Reading recommended by celebrities
Back in May, Bill Gates dropped five books he would recommend that you read. This week Barack Obama has offered us his summer reading choices. And why not be influenced in what to read next by your favourite celeb? You like them, so maybe you'll like their reading choices too!
With that in mind, here are some celebrity-recommended reads.
Woody Allen: The Catcher in the Rye by JD Salinger
"The Catcher in the Rye has always had special meaning for me because I read it when I was young – 18 or so. It resonated with my fantasies about Manhattan, the Upper East Side, and New York City in general. It was such a relief from all the other books I was reading at the time, which all had a quality of homework about them. For me, reading Middlemarch or Sentimental Education is work, whereas The Catcher in the Rye is pure pleasure."
Lana Del Rey: Think And Grow Rich by Napoleon Hill
"Think And Grow Rich by Napoleon Hill - that will help you. I'm listening to audio books now. I've actually been listening to newscasts on this new movement in biology of creating human life through synthetic chemical compounds."
Ellen DeGeneres: The Art of Racing in the Rain by Garth Stein
"Ever since 12-year-old Mimi Ausland gave me the book The Art of Racing in the Rain, I haven't been able to put it down. It's about the life of a race car driver, told from the perspective of his dog, Enzo! Trust me, you're gonna love this story - even those who are sceptical about talking canines."
James Corden: Kill Your Friends by John Niven
"This is now my reading collection: John Niven's Kill Your Friends, The Amateurs and The Second Coming. Someone told me that Steven Stelfox is based on the guy whose house I bought. But I bet there are quite a few record execs walking around saying it's them."
Holly Black and Cassandra Clare: The Goblin Emperor by Katherine Addison
"What a protagonist, what a set-up! We love this book because there's something incredibly compelling about someone who has had a really terrible life, suddenly being thrust into the position of incredible privilege — a life where they get everything and anything."
Will Smith: The Alchemist by Paulo Coelho
"Paulo Coelho in The Alchemist, which is my favourite book, he talks about the whole of the universe, and it's contained in one grain of sand. [...] My own grain of sand has been story. The next 10 years will be my peak of innovation in film making and just as a human being."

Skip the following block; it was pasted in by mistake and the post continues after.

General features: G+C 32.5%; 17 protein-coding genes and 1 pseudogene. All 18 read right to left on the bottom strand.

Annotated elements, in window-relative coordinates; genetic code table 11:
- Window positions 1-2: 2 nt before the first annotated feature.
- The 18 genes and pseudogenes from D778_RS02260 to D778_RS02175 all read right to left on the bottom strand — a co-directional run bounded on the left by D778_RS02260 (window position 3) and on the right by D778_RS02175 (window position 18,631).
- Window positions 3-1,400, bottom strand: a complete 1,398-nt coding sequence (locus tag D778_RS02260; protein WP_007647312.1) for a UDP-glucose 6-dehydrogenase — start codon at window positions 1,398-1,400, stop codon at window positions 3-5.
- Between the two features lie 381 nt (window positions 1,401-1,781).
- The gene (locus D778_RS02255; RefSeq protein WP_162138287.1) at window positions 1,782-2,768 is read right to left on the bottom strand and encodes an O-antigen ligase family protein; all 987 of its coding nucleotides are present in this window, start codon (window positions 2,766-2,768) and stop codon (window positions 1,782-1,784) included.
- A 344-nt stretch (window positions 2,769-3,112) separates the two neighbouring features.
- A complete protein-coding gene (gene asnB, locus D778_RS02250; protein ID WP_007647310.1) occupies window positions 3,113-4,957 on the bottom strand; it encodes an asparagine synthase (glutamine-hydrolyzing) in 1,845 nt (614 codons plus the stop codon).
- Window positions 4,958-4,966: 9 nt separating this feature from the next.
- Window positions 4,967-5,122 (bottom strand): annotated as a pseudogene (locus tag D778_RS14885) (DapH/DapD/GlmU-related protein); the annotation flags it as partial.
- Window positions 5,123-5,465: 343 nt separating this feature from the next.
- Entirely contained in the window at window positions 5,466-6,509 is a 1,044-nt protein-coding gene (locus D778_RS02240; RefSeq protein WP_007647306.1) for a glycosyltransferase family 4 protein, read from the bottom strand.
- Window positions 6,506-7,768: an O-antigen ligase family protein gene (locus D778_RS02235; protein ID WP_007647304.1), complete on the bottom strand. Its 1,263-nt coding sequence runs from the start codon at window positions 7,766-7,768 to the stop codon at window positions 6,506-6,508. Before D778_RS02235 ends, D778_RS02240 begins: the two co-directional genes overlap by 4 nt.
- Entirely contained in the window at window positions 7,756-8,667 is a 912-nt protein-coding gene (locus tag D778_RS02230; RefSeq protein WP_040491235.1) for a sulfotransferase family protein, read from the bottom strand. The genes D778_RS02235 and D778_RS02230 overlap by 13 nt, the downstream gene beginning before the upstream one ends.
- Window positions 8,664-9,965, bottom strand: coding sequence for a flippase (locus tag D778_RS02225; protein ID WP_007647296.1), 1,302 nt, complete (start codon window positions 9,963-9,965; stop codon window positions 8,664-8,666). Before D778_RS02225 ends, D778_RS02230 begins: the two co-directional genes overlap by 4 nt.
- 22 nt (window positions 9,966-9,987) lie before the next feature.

Emma Watson: The BFG by Roald Dahl
"My dad read me The BFG by Roald Dahl when I was younger. I'm really fond of that book. [...] I like books that aren't just lovely but that have memories in themselves. Just like playing a song, picking up a book again that has memories can take you back to another place or another time."
Halle Berry: Some Love, Some Pain, Sometime by J. California Cooper
"My fifth-grade teacher, who has since become one of my best friends, is a strong, powerful black woman. One day she said, 'Instead of calling and asking me for advice, try reading J. California Cooper.' The stories in this collection follow common folk dealing with everyday issues. [...] While many of the stories start off dark and depressing, ultimately, they are incredibly inspirational."
James Franco: Twilight by William Gay
"No, not vampires; the late William Gay unfortunately didn't anticipate the world takeover of Bella and Edward when he named his backwoods Tennessee gothic novel, but it is no less a stunning web of Cormac McCarthy-esque necrophilia, murder, spot-on rural dialogue, and haunting renditions of nature. He is my new favourite writer."
Julianne Moore: The Hours by Michael Cunningham
"A few years ago, a friend gave me a copy of Michael Cunningham's The Hours for my birthday. I hadn't read anything about it, so it was the most exquisite surprise. The writing is gorgeous. These characters are in incredible pain, and the book evokes the difficulty we all have in making decisions about our lives."
Lena Dunham: Love, Nina: A Nanny Writes Home by Nina Stibbe
"I read this book awhile ago, but find it too delightful to shelve."
George R. R. Martin: Gone Girl by Gillian Flynn
"Gone Girl, by Gillian Flynn... which I came to late, but liked so much I went out and read all of her other books at once."
Zoë Saldana: Lucy by Jamaica Kincaid
"My heritage is Caribbean, and I'd never read anything that really breaks down Caribbean culture politically, historically, socially, and in terms of gender. Lucy did that—it called out to me, to the kind of life I had and the kind of person I am."
Morgan Freeman: The Shawshank Redemption: A Novella in Different Seasons by Stephen King
"Well, it is a novella, but I do like The Shawshank Redemption."
Rachel McAdams: When You Are Engulfed in Flames by David Sedaris
"It's not often that a writer makes me laugh out loud, but Sedaris does. He brings me to tears. It's to the point where I can't read his writing in public because people think I'm having some kind of meltdown. In this collection of essays, he has a way of finding humor in the strangest and most painful moments [...] I take myself too seriously sometimes, and Sedaris's books are such a revelation about how you can celebrate life's strangeness and idiosyncrasies."
Grumpy Cat: Alexander and the Terrible, Horrible, No Good, Very Bad Day by Judith Viorst and Ray Cruz, Judith Viorst
"He’s a real role model of mine."
What's your favourite book? And do you share a favourite book with any of these celebrities?
This post was written by Holly Newson